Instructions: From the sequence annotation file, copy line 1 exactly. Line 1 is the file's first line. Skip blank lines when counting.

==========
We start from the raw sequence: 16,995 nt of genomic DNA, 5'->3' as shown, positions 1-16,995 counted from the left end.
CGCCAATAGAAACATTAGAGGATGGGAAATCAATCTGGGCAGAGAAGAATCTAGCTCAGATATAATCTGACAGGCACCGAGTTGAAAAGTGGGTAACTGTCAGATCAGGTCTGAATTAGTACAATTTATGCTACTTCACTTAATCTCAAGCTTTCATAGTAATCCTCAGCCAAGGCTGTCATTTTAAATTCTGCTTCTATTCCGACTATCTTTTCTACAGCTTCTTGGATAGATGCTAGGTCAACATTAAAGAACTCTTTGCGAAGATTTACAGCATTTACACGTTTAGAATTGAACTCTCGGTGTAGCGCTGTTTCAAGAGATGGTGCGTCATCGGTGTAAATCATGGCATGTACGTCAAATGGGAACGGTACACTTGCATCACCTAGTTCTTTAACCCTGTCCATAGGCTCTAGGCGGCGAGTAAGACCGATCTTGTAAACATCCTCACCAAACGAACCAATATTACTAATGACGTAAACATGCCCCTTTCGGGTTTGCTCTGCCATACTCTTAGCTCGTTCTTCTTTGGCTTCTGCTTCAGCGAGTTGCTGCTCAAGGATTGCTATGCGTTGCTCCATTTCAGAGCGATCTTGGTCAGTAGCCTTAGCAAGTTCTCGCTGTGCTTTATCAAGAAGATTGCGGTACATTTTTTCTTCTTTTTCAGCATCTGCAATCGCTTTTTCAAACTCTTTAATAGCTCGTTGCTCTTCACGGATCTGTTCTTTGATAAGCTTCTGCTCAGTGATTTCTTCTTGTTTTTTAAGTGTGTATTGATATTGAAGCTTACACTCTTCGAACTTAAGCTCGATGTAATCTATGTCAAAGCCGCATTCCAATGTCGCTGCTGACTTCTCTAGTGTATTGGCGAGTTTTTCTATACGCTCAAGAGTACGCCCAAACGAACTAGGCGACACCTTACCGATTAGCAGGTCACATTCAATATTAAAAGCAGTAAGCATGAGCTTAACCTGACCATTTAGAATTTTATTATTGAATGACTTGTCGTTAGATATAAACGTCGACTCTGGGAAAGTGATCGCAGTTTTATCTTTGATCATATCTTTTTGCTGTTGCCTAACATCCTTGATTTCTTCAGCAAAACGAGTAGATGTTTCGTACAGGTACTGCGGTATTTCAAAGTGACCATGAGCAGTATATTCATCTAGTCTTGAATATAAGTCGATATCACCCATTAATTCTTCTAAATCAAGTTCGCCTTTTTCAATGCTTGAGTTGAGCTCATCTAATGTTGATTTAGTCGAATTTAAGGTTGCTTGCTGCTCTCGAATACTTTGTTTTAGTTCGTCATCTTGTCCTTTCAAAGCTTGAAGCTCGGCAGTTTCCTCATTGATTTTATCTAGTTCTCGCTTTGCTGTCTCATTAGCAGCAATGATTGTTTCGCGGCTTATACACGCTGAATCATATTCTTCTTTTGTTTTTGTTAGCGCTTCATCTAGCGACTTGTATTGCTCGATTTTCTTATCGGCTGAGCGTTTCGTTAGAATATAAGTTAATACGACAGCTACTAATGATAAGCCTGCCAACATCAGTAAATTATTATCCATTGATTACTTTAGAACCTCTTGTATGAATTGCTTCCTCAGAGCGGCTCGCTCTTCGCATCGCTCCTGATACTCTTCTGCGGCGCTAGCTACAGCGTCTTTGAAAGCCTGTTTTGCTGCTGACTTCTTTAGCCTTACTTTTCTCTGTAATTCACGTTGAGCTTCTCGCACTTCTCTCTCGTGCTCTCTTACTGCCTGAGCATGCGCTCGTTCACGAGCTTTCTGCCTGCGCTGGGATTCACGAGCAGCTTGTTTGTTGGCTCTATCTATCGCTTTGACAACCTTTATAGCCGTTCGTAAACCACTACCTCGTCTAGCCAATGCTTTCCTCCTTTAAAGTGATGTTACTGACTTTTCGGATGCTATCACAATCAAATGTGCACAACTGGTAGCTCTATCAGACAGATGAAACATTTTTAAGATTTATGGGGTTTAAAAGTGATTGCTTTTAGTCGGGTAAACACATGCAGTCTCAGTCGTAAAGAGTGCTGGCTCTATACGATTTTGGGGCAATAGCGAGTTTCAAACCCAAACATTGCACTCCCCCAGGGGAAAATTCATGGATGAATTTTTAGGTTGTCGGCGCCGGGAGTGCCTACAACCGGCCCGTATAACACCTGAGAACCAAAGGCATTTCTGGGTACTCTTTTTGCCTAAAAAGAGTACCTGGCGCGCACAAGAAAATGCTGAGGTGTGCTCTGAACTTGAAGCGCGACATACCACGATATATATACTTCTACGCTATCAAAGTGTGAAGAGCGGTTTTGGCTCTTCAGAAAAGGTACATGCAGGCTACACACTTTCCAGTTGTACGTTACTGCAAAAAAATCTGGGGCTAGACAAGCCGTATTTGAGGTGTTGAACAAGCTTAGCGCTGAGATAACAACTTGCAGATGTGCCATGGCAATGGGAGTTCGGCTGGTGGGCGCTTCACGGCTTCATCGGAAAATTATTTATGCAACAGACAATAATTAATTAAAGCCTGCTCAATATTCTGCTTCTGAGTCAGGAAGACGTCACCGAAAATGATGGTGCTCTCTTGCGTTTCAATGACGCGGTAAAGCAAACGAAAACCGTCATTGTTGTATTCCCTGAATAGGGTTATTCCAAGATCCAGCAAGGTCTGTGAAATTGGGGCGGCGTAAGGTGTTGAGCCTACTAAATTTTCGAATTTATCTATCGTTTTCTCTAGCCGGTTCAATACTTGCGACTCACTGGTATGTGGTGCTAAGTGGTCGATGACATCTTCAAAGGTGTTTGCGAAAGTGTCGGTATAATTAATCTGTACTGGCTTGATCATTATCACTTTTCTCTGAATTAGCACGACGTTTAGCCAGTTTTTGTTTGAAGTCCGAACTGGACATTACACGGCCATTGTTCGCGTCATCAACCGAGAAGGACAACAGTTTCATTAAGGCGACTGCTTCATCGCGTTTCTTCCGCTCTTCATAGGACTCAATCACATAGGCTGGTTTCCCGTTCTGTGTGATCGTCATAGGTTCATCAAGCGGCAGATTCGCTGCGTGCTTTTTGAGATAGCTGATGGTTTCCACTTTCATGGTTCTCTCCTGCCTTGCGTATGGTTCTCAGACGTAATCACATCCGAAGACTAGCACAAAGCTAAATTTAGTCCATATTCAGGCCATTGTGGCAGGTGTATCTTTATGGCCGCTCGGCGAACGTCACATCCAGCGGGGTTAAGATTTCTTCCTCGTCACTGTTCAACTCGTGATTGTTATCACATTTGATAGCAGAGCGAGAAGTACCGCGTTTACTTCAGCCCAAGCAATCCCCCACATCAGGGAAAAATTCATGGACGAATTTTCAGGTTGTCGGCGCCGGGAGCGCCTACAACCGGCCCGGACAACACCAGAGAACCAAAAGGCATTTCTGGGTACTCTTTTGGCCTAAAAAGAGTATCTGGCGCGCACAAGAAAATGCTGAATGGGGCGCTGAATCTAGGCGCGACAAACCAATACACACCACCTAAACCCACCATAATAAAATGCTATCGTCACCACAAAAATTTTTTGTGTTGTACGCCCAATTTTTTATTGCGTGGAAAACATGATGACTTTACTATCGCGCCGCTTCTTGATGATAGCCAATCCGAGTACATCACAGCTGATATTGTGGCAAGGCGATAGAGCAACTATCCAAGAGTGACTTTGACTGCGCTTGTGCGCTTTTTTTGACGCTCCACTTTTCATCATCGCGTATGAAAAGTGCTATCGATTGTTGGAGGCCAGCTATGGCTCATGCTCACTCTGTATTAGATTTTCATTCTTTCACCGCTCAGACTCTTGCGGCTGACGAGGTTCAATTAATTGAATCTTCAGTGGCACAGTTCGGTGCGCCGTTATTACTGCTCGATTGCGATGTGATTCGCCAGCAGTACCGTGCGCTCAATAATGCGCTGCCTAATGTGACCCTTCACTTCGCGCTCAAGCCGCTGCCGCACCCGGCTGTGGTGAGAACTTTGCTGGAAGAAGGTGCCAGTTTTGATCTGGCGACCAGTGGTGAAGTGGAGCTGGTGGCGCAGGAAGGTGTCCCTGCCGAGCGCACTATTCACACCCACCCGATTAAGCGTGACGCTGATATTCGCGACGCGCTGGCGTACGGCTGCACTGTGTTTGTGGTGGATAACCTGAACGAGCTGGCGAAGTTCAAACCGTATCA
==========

We start from the raw sequence: 16,995 nt of genomic DNA, 5'->3' as shown, positions 1-16,995 counted from the left end.